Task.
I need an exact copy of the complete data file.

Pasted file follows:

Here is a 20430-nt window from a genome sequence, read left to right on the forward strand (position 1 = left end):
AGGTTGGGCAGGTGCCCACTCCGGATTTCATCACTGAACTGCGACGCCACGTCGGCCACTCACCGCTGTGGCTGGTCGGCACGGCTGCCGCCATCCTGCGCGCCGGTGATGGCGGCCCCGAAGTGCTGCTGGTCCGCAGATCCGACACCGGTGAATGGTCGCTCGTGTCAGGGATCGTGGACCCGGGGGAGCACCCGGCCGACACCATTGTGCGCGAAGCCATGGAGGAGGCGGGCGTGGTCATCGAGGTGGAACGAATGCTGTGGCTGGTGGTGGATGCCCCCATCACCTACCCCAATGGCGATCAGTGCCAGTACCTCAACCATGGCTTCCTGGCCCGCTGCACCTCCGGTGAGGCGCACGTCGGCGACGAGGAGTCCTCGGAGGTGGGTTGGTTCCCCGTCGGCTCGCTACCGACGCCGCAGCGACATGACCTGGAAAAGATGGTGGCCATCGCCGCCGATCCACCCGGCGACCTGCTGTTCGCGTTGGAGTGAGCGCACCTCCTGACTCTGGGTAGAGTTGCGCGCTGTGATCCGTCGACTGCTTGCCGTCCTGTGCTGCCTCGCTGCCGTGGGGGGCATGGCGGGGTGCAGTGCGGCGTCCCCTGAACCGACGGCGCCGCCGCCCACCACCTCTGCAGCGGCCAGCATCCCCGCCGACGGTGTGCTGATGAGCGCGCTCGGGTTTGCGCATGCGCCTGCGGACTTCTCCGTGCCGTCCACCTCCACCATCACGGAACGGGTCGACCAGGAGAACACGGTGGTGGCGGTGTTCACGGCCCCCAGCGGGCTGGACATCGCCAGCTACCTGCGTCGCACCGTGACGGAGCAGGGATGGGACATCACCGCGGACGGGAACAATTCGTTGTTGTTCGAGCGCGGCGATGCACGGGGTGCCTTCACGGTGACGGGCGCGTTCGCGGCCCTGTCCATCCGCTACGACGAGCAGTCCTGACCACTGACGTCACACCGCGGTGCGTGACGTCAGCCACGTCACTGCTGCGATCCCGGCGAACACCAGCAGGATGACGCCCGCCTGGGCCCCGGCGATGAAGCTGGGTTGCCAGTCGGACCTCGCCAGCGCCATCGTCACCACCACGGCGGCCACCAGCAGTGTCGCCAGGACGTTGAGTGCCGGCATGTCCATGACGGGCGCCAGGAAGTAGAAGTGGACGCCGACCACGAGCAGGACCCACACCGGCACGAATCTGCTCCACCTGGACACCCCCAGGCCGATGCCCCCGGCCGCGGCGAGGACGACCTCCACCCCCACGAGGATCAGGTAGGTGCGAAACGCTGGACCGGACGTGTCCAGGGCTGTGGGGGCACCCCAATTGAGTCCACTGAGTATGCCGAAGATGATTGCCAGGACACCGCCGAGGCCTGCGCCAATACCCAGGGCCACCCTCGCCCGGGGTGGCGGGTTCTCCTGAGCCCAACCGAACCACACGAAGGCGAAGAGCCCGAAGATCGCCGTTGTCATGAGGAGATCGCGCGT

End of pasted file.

Here is a 20430-nt window from a genome sequence, read left to right on the forward strand (position 1 = left end):
AGGTTGGGCAGGTGCCCACTCCGGATTTCATCACTGAACTGCGACGCCACGTCGGCCACTCACCGCTGTGGCTGGTCGGCACGGCTGCCGCCATCCTGCGCGCCGGTGATGGCGGCCCCGAAGTGCTGCTGGTCCGCAGATCCGACACCGGTGAATGGTCGCTCGTGTCAGGGATCGTGGACCCGGGGGAGCACCCGGCCGACACCATTGTGCGCGAAGCCATGGAGGAGGCGGGCGTGGTCATCGAGGTGGAACGAATGCTGTGGCTGGTGGTGGATGCCCCCATCACCTACCCCAATGGCGATCAGTGCCAGTACCTCAACCATGGCTTCCTGGCCCGCTGCACCTCCGGTGAGGCGCACGTCGGCGACGAGGAGTCCTCGGAGGTGGGTTGGTTCCCCGTCGGCTCGCTACCGACGCCGCAGCGACATGACCTGGAAAAGATGGTGGCCATCGCCGCCGATCCACCCGGCGACCTGCTGTTCGCGTTGGAGTGAGCGCACCTCCTGACTCTGGGTAGAGTTGCGCGCTGTGATCCGTCGACTGCTTGCCGTCCTGTGCTGCCTCGCTGCCGTGGGGGGCATGGCGGGGTGCAGTGCGGCGTCCCCTGAACCGACGGCGCCGCCGCCCACCACCTCTGCAGCGGCCAGCATCCCCGCCGACGGTGTGCTGATGAGCGCGCTCGGGTTTGCGCATGCGCCTGCGGACTTCTCCGTGCCGTCCACCTCCACCATCACGGAACGGGTCGACCAGGAGAACACGGTGGTGGCGGTGTTCACGGCCCCCAGCGGGCTGGACATCGCCAGCTACCTGCGTCGCACCGTGACGGAGCAGGGATGGGACATCACCGCGGACGGGAACAATTCGTTGTTGTTCGAGCGCGGCGATGCACGGGGTGCCTTCACGGTGACGGGCGCGTTCGCGGCCCTGTCCATCCGCTACGACGAGCAGTCCTGACCACTGACGTCACACCGCGGTGCGTGACGTCAGCCACGTCACTGCTGCGATCCCGGCGAACACCAGCAGGATGACGCCCGCCTGGGCCCCGGCGATGAAGCTGGGTTGCCAGTCGGACCTCGCCAGCGCCATCGTCACCACCACGGCGGCCACCAGCAGTGTCGCCAGGACGTTGAGTGCCGGCATGTCCATGACGGGCGCCAGGAAGTAGAAGTGGACGCCGACCACGAGCAGGACCCACACCGGCACGAATCTGCTCCACCTGGACACCCCCAGGCCGATGCCCCCGGCCGCGGCGAGGACGACCTCCACCCCCACGAGGATCAGGTAGGTGCGAAACGCTGGACCGGACGTGTCCAGGGCTGTGGGGGCACCCCAATTGAGTCCACTGAGTATGCCGAAGATGATTGCCAGGACACCGCCGAGGCCTGCGCCAATACCCAGGGCCACCCTCGCCCGGGGTGGCGGGTTCTCCTGAGCCCAACCGAACCACACGAAGGCGAAGAGCCCGAAGATCGCCGTTGTCATGAGGAGATCGCGCGT